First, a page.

Calligraphy exists in a wide variety of styles, all rooted in the writing styles used by our ancestors throughout history. The so-called « Copperplate » style originated in 17th century England and quickly became a standard style, its simplest form is still taught in the schools of many countries.
The rise of England as a major economic power during the 17th century brought about the need for an increasing number of scribes educated in writing and record-keeping. The British writing masters slowly developped their own new style based on the Italian Bastarda and the works of the French and Dutch writing masters. The main aspects of this new Round-Hand was that it was both more legible and faster to write.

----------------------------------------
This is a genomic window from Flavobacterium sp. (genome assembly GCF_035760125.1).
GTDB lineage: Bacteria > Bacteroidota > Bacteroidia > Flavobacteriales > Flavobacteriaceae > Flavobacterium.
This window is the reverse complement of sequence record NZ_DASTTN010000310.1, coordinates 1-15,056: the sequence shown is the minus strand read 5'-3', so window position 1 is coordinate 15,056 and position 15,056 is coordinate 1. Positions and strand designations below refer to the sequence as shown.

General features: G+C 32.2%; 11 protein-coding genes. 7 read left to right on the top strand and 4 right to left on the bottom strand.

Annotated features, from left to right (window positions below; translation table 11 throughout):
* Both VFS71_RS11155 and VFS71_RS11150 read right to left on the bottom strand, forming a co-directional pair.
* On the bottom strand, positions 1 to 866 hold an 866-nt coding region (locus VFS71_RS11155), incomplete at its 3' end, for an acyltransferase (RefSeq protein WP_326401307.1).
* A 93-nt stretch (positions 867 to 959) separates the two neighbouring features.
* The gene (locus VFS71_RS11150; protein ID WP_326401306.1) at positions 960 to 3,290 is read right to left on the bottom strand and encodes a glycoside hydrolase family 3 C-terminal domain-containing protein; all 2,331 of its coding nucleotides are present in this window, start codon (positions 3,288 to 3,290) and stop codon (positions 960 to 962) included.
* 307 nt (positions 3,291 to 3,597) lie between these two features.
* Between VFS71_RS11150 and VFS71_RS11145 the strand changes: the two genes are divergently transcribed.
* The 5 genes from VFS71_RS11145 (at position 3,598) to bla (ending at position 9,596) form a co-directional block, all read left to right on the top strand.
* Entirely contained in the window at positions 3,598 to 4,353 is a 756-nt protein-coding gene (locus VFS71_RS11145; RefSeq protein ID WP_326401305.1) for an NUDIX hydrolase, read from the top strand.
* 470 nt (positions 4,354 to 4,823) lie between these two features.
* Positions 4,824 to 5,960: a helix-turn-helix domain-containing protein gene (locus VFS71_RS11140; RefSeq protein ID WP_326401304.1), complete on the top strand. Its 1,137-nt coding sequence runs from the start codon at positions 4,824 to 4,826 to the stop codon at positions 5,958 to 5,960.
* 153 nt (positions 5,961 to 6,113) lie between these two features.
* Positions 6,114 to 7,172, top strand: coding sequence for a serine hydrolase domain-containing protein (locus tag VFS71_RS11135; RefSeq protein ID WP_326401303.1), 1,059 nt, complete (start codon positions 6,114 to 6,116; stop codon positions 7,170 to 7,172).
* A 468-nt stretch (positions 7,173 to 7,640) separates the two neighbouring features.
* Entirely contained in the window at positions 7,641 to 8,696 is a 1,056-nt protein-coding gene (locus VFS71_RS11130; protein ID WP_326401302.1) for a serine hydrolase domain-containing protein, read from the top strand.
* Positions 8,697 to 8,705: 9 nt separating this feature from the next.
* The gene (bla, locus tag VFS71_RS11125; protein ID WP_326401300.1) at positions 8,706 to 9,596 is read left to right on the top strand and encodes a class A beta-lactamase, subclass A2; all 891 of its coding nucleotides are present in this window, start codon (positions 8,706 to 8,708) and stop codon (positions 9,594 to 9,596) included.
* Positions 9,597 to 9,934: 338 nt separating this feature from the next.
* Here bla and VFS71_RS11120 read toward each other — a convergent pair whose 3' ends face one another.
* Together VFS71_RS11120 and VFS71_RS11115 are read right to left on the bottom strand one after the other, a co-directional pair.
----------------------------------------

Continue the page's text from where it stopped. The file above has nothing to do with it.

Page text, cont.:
The name commonly given to this calligraphic style today, Copperplate, came from the method by which the many copy books printed in the 18th century were reproduced : by engraving the design on copper plates.
Today, Copperplate is very popular among calligraphers all over the world, favoured for the gracefulness of its forms. It can look very formal in its simplest form, but can also be richly ornamented with flourishes. It looks great on large bodies of text, makes gorgeous titles, or logos and makes any envelope look stunning.
However, it isn’t an easy style to learn : it takes a lot of practice and study, and with time each calligrapher develops their own particular style. If you are looking for a teacher, just drop me a line and I’ll help you find one.